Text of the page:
What does it look like?
What does living like Jesus look like? I mean really? Seems to me, at least in America , we equate living like Jesus with going to church. The more you are like Jesus the more you are at church. You sing in the choir or the praise team, you teach class, you go 3 times a week. Then there is your out-of-church life. You don't curse. You are mostly honest. You don't steal. You are a good neighbor...a good employee...or a benevolent employer.
But really, is that it? You sing that old hymn "O to be like Thee" and define that by the above? I'm seriously asking because I wonder. I wonder how God looks at these efforts? It seems to be when I read the gospels that Jesus was pretty much fed up with the 'church folk.' He did more rebuking of the religious right than he did anyone else. I'm coming to the conclusion that we have organized, structured, and preserved a method more than a manner.
I hear about young twenty-something Christians deciding to live like Jesus. It doesn't look like the above. They move into communities that may be less than desirable. They open the doors of their homes and invite God to show them where He's at work. They drink coffee with neighbors, hold parties for neighborhood kids. They don't "do church" in a building anywhere. They meet in homes -- I imagine kind of like the first century church did. What they are doing is making a difference. A real difference. An eternal difference. It gives me great hope for the future of the church in America . But if I'm honest?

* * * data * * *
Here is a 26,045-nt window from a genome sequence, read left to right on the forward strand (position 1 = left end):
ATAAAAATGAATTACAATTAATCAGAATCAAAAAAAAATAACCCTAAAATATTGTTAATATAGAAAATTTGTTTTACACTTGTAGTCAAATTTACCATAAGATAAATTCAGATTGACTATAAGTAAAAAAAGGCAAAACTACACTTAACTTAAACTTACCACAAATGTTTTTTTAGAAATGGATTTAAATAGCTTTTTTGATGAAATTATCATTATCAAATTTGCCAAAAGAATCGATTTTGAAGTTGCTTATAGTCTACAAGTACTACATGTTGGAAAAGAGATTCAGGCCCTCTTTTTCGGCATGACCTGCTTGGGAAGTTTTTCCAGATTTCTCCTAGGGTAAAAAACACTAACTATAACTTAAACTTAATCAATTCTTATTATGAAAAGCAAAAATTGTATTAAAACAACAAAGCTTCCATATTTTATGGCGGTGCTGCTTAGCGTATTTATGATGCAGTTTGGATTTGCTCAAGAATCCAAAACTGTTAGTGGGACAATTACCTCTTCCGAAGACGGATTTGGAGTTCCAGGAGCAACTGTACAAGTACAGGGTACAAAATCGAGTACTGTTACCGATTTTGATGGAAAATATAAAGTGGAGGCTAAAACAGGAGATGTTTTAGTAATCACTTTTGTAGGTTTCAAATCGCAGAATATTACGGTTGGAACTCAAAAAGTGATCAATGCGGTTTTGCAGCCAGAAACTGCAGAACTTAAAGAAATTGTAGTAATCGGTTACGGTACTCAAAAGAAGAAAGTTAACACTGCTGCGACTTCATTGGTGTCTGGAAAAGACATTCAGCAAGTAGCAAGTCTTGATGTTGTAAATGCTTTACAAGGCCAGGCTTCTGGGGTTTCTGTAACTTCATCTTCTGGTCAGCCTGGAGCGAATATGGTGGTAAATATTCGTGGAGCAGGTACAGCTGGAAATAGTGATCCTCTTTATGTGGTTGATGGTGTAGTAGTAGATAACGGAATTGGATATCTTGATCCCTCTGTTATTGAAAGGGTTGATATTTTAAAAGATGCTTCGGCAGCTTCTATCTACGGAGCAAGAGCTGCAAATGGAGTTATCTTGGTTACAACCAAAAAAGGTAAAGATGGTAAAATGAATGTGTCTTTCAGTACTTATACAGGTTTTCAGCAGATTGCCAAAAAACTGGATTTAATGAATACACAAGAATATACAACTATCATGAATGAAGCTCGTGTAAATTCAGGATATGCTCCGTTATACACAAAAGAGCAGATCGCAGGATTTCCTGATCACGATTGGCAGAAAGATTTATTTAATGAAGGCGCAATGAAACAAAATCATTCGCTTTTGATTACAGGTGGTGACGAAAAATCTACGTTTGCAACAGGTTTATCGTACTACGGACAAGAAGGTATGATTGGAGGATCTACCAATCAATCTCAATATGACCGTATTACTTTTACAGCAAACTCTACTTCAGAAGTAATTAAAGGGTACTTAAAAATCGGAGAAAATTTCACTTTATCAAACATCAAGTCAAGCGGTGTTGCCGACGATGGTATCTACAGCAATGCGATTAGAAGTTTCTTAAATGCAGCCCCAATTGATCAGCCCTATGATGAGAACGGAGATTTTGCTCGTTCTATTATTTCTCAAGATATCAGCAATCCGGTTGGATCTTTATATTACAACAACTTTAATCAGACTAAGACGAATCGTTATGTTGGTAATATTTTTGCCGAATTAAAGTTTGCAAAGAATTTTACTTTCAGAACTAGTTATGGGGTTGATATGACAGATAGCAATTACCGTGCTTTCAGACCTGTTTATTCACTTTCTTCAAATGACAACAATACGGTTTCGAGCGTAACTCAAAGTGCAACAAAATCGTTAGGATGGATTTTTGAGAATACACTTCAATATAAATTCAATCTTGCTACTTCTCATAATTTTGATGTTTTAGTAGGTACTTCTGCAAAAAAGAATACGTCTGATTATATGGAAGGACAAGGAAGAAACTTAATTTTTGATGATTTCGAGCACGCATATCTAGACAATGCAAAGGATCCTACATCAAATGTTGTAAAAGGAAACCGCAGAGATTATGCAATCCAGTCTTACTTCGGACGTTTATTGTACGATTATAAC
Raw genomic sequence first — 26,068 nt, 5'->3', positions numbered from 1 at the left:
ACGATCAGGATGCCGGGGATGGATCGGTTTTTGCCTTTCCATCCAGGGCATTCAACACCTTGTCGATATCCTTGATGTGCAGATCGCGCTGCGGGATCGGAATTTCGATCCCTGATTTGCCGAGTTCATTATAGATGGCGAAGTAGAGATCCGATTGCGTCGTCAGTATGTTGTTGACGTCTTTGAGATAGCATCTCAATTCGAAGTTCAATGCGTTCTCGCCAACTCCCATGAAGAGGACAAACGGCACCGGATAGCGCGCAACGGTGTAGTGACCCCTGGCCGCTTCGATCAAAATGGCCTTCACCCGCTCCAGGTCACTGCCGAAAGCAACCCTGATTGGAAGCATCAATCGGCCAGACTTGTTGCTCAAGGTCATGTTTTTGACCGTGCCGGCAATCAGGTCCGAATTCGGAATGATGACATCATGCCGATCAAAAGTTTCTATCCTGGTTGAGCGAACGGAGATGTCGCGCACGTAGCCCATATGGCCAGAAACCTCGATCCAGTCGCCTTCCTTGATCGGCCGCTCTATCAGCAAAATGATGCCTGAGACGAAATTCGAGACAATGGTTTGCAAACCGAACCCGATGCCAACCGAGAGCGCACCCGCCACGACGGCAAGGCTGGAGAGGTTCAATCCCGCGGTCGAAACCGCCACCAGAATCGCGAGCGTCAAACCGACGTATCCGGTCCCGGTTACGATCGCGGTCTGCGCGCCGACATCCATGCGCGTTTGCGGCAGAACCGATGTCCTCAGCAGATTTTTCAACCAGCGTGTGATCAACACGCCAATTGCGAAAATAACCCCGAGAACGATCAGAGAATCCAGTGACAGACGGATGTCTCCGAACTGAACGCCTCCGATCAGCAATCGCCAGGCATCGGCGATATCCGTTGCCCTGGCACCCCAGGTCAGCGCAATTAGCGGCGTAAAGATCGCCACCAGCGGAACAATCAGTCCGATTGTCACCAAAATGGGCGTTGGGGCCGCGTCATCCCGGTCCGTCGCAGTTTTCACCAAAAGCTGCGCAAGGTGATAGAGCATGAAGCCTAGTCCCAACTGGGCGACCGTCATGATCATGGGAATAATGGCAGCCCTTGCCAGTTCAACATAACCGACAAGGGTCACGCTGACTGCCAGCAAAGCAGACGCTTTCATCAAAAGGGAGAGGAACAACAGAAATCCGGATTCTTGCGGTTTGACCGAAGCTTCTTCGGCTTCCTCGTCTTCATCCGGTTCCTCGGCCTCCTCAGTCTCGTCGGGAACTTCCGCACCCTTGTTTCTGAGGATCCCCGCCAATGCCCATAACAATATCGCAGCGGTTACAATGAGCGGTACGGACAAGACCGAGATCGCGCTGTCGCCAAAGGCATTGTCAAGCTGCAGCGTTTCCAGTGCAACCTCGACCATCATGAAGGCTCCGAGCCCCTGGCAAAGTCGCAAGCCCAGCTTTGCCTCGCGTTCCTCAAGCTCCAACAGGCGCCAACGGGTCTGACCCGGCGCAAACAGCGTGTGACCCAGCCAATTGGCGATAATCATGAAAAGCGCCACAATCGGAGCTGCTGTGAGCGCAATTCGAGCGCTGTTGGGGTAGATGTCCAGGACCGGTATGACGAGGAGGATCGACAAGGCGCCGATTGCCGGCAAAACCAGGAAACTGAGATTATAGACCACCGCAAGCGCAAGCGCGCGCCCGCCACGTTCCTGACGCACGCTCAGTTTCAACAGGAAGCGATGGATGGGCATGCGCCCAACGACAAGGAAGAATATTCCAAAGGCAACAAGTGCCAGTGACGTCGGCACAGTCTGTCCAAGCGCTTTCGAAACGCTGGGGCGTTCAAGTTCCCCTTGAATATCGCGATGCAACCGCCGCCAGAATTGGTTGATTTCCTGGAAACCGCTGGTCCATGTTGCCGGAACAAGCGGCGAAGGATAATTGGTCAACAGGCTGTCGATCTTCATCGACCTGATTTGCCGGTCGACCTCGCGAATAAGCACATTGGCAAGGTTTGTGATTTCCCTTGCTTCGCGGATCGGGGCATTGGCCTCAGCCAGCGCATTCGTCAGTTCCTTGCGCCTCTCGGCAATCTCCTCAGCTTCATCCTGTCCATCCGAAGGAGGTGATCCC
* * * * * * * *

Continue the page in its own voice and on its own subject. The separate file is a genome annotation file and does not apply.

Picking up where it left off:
It scares me too. There is much required to live like that. Much harder than doing church. More questions than answers. More faith than structure. More living than programs. I don't want to stop growing. I don't want to insist that this generation do it the way my generation did or the one before....much of what we hang on to is rooted solidly in 20th century America. But growth? It's scary. It's uncertain.
What does living like Jesus look like? I hope to figure that out a little more with each day.
Posted on Tue, November 16, 2010